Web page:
** We also made some using some leftover minced cilantro, basil, and mint from the spring rolls and they were extra, super amazing, so I recommend making some like this if you're chopping herbs already !
nori sheets (this makes about 12 rolls, so you'll need about 12 sheets)
To make the sticky rice, cook the brown rice in 1.5 cups of water and stir in the the sugar, rice vinegar, mirin and sea salt while it's still very warm. Chill in the fridge and let come to room temperature before using. You can make your rice a day ahead NO PROBLEM. In fact, I recommend doing so!
Blanch the broccoli and carrots and then dry them well. To do this I steam these guys for about 3 minutes MAX and then immediately dump them into a big bowl of ice water. You want them to keep most of their crunch. I also usually do this ahead of time.
When you're ready to make your rolls have all of the components assembled on separate plates / bowls so you can grab things easily. Keep a clean kitchen towel and bowl of cool filtered water at your side.
Spread about 1/4 cup of rice evenly over the bottom third of one piece of nori. Wet your fingers and take about 1/2 tablespoon of almond butter in your hands and work it carefully into a little snake. Press it into the center of the rice. Neatly arrange slices of mango, carrot, broccoli, red pepper and avocado over the almond butter. You want just one "line" of each component running the entire width of the nori. Keep your filling contained and sparse. Wipe your hands. Lift the bottom of the nori and pull it over all of the rice and fillings, using your thumbs to guide the nori and your fingers to keep the rice, etc. tucked in neatly. Pull back on your edge and then roll your maki as tightly as you can. Use wet fingers to seal the roll and then set aside. Repeat until you run out of rice!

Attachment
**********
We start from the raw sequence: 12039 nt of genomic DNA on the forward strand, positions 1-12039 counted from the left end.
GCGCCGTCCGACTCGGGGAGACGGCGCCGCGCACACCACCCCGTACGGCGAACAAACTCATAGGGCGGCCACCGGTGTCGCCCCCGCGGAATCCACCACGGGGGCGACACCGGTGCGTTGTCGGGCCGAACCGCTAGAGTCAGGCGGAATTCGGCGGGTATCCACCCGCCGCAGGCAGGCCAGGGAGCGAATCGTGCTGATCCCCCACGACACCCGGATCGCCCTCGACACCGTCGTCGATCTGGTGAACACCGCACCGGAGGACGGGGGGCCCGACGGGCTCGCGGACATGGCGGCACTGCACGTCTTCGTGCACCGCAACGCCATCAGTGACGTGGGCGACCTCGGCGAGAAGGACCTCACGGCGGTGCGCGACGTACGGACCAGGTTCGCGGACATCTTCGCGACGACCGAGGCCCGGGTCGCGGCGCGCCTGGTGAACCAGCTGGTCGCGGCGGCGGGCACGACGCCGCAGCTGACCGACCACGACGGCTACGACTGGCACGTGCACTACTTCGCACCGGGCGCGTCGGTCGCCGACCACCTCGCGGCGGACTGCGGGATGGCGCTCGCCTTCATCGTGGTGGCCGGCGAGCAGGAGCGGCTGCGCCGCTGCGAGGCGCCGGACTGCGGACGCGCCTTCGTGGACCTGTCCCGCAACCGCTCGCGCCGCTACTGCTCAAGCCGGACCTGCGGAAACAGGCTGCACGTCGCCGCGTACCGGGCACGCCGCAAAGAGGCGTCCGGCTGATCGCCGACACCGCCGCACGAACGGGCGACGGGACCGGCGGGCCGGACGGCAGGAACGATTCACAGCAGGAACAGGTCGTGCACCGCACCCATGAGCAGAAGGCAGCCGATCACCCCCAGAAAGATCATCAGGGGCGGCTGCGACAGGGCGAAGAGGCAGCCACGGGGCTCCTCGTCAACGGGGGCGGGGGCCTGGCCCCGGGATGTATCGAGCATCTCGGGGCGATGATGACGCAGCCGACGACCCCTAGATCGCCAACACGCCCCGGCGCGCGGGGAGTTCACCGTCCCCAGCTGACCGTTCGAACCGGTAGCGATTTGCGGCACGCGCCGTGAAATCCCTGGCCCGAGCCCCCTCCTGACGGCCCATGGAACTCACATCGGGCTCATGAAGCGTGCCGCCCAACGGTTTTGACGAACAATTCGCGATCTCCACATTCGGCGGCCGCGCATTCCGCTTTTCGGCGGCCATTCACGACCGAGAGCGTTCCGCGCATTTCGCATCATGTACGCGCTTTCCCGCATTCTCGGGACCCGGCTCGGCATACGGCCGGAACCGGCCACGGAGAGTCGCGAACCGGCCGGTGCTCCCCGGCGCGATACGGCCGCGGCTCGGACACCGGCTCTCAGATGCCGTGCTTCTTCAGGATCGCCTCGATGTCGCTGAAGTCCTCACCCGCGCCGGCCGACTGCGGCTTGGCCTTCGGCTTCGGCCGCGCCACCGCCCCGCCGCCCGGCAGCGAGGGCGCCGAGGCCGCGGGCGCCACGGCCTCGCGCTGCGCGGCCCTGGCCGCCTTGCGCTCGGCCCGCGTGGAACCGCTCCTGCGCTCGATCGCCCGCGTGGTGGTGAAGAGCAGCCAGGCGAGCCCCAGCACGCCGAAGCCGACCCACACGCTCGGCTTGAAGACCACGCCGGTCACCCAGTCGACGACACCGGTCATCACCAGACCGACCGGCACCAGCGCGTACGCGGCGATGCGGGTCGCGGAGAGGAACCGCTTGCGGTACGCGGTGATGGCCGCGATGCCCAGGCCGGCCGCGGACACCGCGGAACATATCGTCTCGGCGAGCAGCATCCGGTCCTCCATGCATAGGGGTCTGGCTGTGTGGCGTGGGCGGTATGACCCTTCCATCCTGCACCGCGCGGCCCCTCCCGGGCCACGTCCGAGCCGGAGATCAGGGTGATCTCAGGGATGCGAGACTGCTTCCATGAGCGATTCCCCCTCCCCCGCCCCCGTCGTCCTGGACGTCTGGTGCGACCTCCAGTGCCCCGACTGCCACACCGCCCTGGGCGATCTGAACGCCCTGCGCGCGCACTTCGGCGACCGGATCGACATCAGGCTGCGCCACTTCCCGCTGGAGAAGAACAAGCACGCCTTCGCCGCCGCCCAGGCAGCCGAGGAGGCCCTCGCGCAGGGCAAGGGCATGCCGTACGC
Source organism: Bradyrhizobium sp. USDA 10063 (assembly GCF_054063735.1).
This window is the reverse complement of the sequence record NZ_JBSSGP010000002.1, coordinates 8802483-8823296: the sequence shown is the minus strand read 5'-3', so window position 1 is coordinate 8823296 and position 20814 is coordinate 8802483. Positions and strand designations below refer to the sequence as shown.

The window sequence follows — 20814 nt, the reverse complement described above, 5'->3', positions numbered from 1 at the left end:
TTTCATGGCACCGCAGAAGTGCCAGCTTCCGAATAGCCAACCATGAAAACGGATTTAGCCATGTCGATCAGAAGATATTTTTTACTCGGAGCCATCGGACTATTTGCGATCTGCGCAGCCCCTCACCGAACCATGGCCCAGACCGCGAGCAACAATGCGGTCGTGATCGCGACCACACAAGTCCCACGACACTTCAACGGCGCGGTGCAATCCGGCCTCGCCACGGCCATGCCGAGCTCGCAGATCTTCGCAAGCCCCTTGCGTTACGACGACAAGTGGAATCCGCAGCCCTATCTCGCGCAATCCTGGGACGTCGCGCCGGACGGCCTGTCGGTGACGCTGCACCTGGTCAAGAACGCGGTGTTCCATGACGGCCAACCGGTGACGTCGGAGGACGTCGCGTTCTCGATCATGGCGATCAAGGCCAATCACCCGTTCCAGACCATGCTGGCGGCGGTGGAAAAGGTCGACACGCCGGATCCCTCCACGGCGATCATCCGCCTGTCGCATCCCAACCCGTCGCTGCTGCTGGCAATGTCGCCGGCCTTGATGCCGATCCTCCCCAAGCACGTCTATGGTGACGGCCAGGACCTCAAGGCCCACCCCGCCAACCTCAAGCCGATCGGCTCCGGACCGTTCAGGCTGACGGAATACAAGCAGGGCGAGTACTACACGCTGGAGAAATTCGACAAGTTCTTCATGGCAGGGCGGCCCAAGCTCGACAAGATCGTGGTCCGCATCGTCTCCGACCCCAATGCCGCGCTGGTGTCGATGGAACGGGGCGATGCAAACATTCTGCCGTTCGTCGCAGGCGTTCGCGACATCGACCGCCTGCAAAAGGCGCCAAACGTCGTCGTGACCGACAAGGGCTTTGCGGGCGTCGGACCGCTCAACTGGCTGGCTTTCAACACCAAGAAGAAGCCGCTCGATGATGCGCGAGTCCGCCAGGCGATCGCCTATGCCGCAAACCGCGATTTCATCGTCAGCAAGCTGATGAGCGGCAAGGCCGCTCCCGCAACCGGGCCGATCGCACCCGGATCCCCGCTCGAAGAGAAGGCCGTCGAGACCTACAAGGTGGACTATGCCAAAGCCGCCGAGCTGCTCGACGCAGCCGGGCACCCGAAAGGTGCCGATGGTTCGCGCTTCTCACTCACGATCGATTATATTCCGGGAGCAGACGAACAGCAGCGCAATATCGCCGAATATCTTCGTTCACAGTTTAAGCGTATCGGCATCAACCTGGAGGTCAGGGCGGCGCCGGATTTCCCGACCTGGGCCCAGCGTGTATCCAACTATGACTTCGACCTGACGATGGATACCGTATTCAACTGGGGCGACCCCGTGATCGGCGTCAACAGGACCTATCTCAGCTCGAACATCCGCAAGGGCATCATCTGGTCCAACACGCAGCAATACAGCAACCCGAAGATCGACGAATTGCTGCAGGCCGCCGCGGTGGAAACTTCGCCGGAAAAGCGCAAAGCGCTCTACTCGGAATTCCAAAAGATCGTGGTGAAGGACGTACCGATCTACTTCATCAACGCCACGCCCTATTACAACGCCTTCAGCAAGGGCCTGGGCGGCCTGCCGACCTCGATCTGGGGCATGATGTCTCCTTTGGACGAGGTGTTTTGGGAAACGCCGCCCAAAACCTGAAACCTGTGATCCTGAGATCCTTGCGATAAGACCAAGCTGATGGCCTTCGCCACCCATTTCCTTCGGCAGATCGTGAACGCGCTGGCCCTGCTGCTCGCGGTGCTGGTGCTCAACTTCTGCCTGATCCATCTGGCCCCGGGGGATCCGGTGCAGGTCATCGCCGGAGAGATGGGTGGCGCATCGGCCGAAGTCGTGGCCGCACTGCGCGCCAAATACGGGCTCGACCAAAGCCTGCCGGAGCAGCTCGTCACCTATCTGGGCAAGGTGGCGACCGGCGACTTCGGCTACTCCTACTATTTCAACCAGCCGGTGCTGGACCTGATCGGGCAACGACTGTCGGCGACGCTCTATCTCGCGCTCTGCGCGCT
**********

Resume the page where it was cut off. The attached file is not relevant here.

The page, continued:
When you slice your maki use a sharp serrated knife and clean it and get it wet between every cut. This will keep things looking tidy! Serve with tamari, wasabi, pickled ginger and a smile.
Sriracha-Citrus Tofu Spring rolls
10 oz super firm tofu (I like wildwood, but know this can be a divisive choice!)
2 T sriracha (I use Organic Valley, because it's vegan and organic, but you can use the rooster if you wish!)
Juice from 2 sweet oranges and 2 limes
1 T tamari
1 T maple syrup
1/2 package of raw kelp noodles
1/2 cup of napa cabbage, shredded
1 carrot shredded
1/2 cup cilantro, minced
1/2 cup mint, minced
1/2 cup basil, minced
8 rice paper wrappers
2" ginger, peeled
2 cloves garlic, peeled
2/3 c natural peanut butter (meaning there are two ingredients, peanuts and salt)
2 T sriracha
3 T tamari
1 T mirin
1 T maple syrup
Warm water to thin
To start, press your tofu for about an hour. Blend the sriracha, citrus juice, tamari, and maple in a bowl. Slice the tofu into 8 1/4" thick rectangles and marinate over night (or for at least a couple hours).
Bake the tofu at 375 on a parchment paper lined cookie sheet. I like to do about 15 minutes on each side. Slice each rectangle in half length-wise so you have 16 pieces of tofu.
Make the peanut sauce while your 'fu's are baking. In a small food processor, mince the garlic and ginger until very fine. Add the peanut butter, sriracha, tamari, mirin, and maple syrup and blend until creamy. Thin the sauce to your desired consistency by adding warm water 1 T at a time. (I usually use no more than 1/3 cup of water.)
Again, you'll want to assemble your components before you start rolling. You'll need a pie plate full of hot water, a clean flat surface like a large dinner plate, and a clean kitchen towel.
Soak a sheet of rice paper in the hot water until soft and sticky. Lay it out on the dinner plate and arrange 2 pieces of tofu, a small handfull of kelp noodles, a small handful of napa and carrots, and a generous portion of minced herbs on the botton third of the wrapper like you're making a tiny burrito. I like to stack the components like floors in a building so that when you slice the rolls you can see each layer clearly. Rolling rice wrappers is basically the same as working with a sticky tortilla, so pull the bottom over your fillings, pull back on everything, fold up your ends and roll tightly! Repeat until you're out of tofu.
I like to serve these sliced in half, with the peanut sauce in a big communal bowl! As a note, this makes enough peanut sauce to garnish these rolls and to make a decent portion of peanut noodle salad the next day, or later that night, or whenever you just need more peanut sauce. It's addictive stuff.